A sturdy but compact soil sifter for field use


Material Information

A sturdy but compact soil sifter for field use
Physical Description:
Morrill, A. W
United States -- Bureau of Entomology and Plant Quarantine
U.S. Department of Agriculture, Bureau of Entomology and Plant Quarantine ( Washington, D.C )
Publication Date:

Record Information

Rights Management:
All applicable rights reserved by the source institution and holding location.
Resource Identifier:
aleph - 30345218
oclc - 781628234
System ID:

Full Text

June 1939

United States Department of Agriculture
Bureau of Entomology and Plant Quarantine


By A. W. Morrill, Jr.,
Division of Truok Crop and Garden Insect Investigations

In order to examine heavy sand-loam soils of tobacco fields
for the determination of the wireworm population, a soil-sifting
apparatus was developed which was similar to those previously de-
scribed by workers in California j/ and Washington _/ but differed
in several important respects. It was desired to have a sifter
which was portable and of a size that would permit it to be rolled
between the tobacco rows at setting time, yet one which would be
sturdy enough to handle heavy loads of samples and to stand con-
stant usage. The present machine, which is capable of sifting
five 1-cubic-foot samples in 30 minutes at a rate which does not
prevent close observation, is believed to meet these requirements.
It may be constructed by any competent iron-worker at an approxi-
mate cost of $60, not including the gasoline engine, which may be
secured for about $30 additional.

The soil sifter is pictured in figures 1 and 2. The body
frame measures 30 by 24 by 6 inches and is constructed of 6-inch
strap iron having a 2-inch strap band riveted to the top edge for
strength and a 1 -inch angle iron riveted to the bottom. This re-
tains in place the several wood-framed screens of hardware cloth of
various meshes, which may be changed to suit the condition and type
of the soil. In these investigations two screens of hardware
cloth with meshes of I inch and inch, and one screen of !-inch
mesh hardware cloth covered with 18-mesh window screening, are used.

I/ Campbell, R. E., and Stone, M. W. Soil Sifters for Sub-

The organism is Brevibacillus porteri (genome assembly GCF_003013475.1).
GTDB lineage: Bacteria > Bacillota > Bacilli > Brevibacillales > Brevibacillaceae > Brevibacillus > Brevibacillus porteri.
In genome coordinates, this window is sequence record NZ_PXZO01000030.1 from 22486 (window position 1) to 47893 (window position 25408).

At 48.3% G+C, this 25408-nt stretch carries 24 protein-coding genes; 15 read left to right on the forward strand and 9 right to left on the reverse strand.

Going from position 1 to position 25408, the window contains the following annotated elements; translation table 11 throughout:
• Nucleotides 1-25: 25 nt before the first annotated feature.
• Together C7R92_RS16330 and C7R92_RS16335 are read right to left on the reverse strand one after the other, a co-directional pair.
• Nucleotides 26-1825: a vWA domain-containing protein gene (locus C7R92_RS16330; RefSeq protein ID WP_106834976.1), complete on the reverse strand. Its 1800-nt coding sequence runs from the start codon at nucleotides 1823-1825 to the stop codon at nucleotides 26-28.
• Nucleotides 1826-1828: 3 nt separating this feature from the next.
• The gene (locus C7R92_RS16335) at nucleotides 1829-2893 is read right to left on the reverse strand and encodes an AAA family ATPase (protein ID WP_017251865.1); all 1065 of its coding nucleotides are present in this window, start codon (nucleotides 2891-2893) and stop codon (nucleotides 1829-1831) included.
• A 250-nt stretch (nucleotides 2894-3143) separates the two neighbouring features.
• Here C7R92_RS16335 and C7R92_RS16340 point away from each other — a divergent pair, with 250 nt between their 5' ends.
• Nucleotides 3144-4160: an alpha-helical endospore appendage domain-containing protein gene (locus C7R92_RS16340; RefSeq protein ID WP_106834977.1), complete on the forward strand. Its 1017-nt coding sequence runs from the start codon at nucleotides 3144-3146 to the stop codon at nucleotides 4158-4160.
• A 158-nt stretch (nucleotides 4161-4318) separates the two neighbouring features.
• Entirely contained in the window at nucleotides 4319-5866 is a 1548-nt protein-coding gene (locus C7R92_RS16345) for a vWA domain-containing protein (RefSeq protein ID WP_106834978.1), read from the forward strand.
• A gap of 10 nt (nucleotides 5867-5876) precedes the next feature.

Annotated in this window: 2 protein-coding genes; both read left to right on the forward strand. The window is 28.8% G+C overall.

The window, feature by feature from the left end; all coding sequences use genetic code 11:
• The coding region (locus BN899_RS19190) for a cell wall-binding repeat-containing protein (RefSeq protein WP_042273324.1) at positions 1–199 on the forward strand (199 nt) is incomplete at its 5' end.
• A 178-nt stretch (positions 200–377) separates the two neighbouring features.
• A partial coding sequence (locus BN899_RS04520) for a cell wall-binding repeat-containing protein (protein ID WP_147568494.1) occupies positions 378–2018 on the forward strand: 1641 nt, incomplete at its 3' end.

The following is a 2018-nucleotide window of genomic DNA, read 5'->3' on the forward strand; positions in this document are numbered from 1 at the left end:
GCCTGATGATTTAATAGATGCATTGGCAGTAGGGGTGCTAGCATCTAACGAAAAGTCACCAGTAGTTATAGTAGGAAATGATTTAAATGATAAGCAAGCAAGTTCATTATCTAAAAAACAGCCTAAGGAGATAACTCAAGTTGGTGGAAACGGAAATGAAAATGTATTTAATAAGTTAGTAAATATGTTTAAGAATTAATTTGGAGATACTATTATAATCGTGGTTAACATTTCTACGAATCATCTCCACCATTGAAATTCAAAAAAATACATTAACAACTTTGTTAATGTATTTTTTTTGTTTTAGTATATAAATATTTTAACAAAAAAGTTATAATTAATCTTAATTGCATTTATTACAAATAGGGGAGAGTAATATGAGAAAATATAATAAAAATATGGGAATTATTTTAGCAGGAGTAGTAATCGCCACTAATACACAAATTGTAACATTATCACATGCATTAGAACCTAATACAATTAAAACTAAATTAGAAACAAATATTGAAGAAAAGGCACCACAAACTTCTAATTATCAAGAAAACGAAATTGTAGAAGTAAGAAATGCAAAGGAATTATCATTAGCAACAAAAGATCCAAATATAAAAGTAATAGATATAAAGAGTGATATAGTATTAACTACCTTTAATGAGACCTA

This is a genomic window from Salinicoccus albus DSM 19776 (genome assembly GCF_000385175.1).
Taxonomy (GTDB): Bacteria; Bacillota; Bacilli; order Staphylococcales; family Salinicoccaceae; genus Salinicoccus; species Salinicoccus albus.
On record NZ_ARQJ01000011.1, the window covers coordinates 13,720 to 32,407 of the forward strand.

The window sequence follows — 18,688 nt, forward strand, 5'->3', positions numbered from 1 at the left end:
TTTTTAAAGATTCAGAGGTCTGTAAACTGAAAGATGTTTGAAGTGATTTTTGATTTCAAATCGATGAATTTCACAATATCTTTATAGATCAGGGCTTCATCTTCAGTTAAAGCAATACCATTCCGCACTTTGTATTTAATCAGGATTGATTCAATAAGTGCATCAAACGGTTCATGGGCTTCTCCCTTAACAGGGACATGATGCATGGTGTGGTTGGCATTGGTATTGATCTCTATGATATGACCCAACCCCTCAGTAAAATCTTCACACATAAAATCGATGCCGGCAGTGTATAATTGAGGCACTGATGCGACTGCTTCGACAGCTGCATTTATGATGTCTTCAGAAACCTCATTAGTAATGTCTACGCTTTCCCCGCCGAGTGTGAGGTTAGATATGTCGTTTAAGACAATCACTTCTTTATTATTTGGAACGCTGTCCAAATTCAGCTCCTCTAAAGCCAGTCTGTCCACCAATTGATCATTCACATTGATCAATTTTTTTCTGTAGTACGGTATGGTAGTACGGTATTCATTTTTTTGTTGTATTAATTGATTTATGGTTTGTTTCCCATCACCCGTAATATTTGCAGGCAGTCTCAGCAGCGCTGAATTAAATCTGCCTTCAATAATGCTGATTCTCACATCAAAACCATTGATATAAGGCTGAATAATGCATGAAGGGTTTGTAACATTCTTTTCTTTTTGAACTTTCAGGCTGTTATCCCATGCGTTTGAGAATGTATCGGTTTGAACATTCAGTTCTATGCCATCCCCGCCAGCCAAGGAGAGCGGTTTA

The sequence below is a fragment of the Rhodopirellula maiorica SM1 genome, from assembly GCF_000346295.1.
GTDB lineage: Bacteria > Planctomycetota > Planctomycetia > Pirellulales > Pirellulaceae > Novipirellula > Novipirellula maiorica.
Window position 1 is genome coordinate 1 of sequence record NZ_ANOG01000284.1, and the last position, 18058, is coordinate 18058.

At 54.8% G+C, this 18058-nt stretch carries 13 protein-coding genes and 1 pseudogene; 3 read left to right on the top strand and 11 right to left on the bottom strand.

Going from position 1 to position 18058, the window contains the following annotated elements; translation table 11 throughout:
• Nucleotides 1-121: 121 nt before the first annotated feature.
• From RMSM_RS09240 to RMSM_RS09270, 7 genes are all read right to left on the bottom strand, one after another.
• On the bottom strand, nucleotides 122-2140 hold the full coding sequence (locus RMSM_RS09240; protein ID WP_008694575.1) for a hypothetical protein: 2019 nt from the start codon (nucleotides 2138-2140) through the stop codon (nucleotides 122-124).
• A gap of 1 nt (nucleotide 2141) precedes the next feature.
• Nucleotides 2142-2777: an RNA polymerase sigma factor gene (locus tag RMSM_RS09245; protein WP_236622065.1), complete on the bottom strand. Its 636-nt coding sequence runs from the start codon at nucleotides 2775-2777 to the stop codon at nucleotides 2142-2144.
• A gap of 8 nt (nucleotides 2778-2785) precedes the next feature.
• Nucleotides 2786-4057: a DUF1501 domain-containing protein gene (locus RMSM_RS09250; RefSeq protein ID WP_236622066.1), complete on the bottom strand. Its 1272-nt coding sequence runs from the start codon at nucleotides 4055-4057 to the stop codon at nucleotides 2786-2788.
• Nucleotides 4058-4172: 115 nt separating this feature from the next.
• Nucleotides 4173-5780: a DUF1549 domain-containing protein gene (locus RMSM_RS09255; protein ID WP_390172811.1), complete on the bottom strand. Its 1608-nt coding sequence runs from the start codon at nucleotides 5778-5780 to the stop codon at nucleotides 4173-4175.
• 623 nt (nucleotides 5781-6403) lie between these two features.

terranean Insects. Circular ET-49, May 1935, illus.

2/ Lane, M. C., and Shirck, F. H. A Soil Sifter for Sub-
terranean Insect Investigations. Jour. Econ. Ent. 21: 934-936,
illus. 1928.

Lane, M. C., and Shirck, F. H. A Mobile Soil Sifter. Cir-
cular ET-70, January 1936, illus.



The body of the sifter is supported on four uprights of
1 -inch cold-rolled stock, 1 inch thick, which are movably attached
by a !-inch iron rod, and at the other end are similarly attached
to the wooden frame support. These uprights are 181 inches in
height from the center of one rod to +he center of the other. Holes
drilled in the points of attachment allow oiling.

By means of a brazed motorcycle connecting rod, 11 inches
long, the body of the sifter is attached to an 8-inch bicycle
sprocket (fig. 1). This turns on a steel shaft (1-3/16 in.) held
by two pillow blocks (fig, 2) and is connected by roller-block
bicycle chain to another similar sprocket, which is connected by
bicycle chain to the motor (fig. 3). This double attachment relieves
strain or the motor and assembly in starting and prevents bucking
by the rachine The roller-block chain costs more than the usual
block bicycle chain but is stronger and does not wear so quickly.

Power is provided by a second-hand '-horsepower, air-cooled
gasoline motor of the type commonly used on washing machines and
power dusters. This is equipped with a foot-pedal starter and
muffler and is improved by use of a carburetor air cleaner. The
wooden frame to which the sifter is fastened is 231 inches wide by
46 inches, allowing space for attachment of the motor, The appa-
ratus can be wheeled by one man between the tobacco rows by the
use of demountable wheels, or dragged by two or three men. After
the tobacco is well grown, however, it is advisable to leave the
sifter at the ends of the rows, and carry the soil samples to it in

The specifications for the principal parts of the soil
sifter are as follows:

Sifter body
angle iron (6 lbs.)
band iron (4 lbs.)

Shaker assembly
uprights, U-shaped (1 lb.)
rigid p11low blocks (4)
steel rods, (2 lb. cut)
bicycle sprockets (2)
bicycle sprockets (1)
roller bicycle chain
used motorcycle con rod

24 in.wide,30 in.long, 6 i.n.high
1- x i1 x in.
2 in. wide x in.
Approx. cost: $3.85

20 in. high
C. R. stock, 1 x I x 48 in.
1-3/16 in. dia.
1-3/16 in. dia.
8 in. dia.
3 in. dia.
6 feet long
brazed to 11 in. long
8 x 8 x I in. iron stock
Approx. cost: $14.85


UJights assembly
uprights (9 lbs.)
braces and attachments (4 lbs.)
riding bars
machine bolts (24)


18 in. high (center to center)
12 x 2 x 221 in. machine steel
11 x in. iron stock
z in. dia. and 24 in. long
x 6 in.
Approx. cost: $7.97

4 hp., gasoline, single
cylinder, air cooled
Approx. cost,: $36

The sifter can easily be assembled in about 30 hours, includ-
ing all forge work and drilling. Screens for the sifter can be
constructed from 3-inch pine boards and hardware cloth of the
appropriate mesh. Construction details are shown in the diagram
(fig. 3).


Figure l.--Close-up i
assembly of soil-sifting
June, 1938.

Figure 2.--General vi o
in place. Wind or,

-ir,, and eccentric
t Windsor, Conn.,

, shovi ng screen

-,...... esii> i ii :i






SCALE 1: 8

Figure 3.-Diagram of essential portions of soil sifter.



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